HomeNewsBriefDespite Rights Concerns, Bermuda To Consider Anti Gang Law
BRIEF

Despite Rights Concerns, Bermuda To Consider Anti Gang Law

CARIBBEAN / 27 FEB 2012 BY CHRISTOPHER LOOFT EN

Bermuda’s parliament is set to debate a comprehensive anti-gang law, modeled on Canadian legislation, in an attempt to increase security in the Caribbean territory.

According to Bermuda’s Royal Gazette, lawyer Kevin Comeau, advisor to the government, prefers a Canadian anti-gang policing model. Under the proposed law, low-level gang members who are guilty only by association, or who are intimidating into joining gangs, will receive light sentences. Once crimes pass a certain threshold, gang affiliation will dramatically increase the charges attached to a specific crime.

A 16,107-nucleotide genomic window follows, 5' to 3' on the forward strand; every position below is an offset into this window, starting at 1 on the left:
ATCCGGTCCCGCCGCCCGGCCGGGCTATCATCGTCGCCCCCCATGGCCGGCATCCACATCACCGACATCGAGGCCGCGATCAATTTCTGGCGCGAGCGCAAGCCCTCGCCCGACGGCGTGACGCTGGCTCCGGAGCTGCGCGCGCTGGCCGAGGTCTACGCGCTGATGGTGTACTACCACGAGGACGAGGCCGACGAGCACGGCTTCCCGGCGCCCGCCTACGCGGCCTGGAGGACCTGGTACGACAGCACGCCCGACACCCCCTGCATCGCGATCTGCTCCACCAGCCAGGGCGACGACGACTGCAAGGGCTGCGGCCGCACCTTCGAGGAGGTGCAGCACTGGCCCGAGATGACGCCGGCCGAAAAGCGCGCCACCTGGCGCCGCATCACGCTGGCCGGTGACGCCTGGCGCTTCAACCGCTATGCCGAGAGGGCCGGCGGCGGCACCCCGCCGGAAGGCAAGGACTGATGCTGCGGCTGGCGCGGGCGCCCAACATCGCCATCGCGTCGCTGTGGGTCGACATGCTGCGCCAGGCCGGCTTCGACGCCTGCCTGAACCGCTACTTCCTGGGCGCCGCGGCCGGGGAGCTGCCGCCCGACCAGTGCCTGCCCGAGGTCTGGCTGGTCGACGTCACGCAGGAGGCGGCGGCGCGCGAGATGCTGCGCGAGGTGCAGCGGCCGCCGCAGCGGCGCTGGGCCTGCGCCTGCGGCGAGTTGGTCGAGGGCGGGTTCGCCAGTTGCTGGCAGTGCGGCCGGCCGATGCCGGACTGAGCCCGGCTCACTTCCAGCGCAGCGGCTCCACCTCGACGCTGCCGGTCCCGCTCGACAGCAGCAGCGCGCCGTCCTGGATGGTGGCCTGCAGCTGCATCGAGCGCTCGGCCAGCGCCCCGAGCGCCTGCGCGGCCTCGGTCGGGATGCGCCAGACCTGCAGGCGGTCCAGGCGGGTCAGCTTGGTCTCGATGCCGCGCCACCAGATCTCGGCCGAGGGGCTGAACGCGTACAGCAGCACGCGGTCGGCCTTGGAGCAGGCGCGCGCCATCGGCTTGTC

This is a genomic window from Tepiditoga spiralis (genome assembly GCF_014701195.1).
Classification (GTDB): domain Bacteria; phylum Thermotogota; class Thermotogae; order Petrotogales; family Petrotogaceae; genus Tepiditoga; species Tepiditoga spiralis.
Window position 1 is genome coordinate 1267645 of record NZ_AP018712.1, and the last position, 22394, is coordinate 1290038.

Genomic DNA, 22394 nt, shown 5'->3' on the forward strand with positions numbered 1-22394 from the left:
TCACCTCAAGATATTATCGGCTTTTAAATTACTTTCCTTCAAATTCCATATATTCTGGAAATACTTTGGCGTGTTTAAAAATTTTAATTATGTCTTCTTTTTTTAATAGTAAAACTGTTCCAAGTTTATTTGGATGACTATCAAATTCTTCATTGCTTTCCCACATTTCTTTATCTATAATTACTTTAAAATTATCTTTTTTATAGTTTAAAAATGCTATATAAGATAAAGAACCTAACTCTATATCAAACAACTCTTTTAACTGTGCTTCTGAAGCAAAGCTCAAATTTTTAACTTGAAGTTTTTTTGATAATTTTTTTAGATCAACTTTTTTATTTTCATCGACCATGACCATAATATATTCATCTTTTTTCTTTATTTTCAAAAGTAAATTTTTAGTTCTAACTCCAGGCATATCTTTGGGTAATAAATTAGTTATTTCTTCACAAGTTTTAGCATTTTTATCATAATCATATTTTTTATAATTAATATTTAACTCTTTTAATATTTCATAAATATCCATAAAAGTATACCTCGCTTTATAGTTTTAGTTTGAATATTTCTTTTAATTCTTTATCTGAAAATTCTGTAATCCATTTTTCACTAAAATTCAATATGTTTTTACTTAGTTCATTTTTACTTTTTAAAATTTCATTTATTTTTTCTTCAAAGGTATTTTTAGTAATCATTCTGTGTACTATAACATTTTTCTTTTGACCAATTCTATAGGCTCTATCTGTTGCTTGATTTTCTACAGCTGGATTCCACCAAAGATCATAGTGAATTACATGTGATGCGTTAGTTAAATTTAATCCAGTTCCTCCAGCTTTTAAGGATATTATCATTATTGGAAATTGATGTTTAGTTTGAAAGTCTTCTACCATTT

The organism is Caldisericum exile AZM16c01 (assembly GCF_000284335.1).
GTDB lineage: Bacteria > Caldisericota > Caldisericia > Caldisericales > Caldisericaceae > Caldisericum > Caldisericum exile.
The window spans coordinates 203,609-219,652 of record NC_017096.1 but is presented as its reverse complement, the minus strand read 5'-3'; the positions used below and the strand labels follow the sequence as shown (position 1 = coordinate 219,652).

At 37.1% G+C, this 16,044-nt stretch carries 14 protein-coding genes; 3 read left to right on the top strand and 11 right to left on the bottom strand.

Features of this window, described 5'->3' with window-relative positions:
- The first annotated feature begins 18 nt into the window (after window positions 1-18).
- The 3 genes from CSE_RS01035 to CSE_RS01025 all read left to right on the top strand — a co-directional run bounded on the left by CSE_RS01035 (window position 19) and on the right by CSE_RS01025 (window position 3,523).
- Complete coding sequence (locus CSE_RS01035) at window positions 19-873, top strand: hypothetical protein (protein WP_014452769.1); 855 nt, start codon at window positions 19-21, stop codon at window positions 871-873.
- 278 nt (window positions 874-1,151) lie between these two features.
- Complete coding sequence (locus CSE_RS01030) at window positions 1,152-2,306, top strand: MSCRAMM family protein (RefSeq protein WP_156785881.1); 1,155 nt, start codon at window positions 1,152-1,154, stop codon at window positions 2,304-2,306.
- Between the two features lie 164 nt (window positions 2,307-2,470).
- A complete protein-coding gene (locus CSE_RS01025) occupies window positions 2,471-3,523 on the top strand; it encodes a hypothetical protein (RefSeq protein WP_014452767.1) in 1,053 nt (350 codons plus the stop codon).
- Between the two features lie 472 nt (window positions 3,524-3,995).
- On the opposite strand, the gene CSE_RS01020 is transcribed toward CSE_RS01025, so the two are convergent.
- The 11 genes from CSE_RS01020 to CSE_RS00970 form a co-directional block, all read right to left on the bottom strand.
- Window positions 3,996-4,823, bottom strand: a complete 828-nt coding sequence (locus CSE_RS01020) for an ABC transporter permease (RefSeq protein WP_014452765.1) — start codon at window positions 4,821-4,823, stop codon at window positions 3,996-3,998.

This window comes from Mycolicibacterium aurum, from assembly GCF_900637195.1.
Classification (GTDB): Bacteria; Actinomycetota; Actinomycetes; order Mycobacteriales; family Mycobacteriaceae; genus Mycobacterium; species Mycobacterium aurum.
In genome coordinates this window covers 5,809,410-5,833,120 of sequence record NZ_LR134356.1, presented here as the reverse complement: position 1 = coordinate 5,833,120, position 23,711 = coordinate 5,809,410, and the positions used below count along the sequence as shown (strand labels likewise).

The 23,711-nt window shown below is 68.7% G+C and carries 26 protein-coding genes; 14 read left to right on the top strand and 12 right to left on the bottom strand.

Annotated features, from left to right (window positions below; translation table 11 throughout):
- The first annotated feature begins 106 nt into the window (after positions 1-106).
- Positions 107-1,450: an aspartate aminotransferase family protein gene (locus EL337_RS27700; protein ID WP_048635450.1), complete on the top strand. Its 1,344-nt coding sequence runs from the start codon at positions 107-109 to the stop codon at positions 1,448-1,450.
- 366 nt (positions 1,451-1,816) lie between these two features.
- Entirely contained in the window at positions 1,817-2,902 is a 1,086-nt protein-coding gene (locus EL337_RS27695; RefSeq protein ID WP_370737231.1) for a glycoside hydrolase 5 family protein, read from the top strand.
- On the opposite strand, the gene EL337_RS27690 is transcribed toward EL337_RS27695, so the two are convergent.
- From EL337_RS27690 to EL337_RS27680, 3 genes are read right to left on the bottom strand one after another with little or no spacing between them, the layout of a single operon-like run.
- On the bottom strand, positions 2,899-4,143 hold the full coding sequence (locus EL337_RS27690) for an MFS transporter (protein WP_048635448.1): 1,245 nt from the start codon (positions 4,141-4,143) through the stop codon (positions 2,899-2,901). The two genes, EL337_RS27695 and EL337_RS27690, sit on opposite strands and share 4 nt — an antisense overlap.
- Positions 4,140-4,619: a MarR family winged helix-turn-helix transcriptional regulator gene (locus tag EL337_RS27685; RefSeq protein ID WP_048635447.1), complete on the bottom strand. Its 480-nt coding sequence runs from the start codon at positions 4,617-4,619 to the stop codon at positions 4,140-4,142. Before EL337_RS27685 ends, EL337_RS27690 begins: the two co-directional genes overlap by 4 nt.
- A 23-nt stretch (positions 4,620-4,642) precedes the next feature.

This is intended to encourage testimony by gangs members against each other. Since Bermuda is an overseas territory of the United Kingdom, witnesses can be protected in the UK.

Despite the leniency built in for low level gang members, human rights concerns have delayed the drafting of legislation. A recent Supreme Court ruling may facilitate the bill’s entrance into parliament, however.

InSight Crime Analysis

Last year Bermuda’s homicide rate was almost double the global average at 12.5 murders per 100,000 people, according to the United Nations 2011 Global Study on Homicide.

Still, Bermuda does not have the security issues plaguing Caribbean states Trinidad and Tobago or Jamaica, whose murder rates are much higher at 35.2 and 52.1, respectively. Authorities there have cracked down on gangs, with Trinidad and Tobago enacting a strict curfew and Jamaica working on a tough new anti-gang policy.

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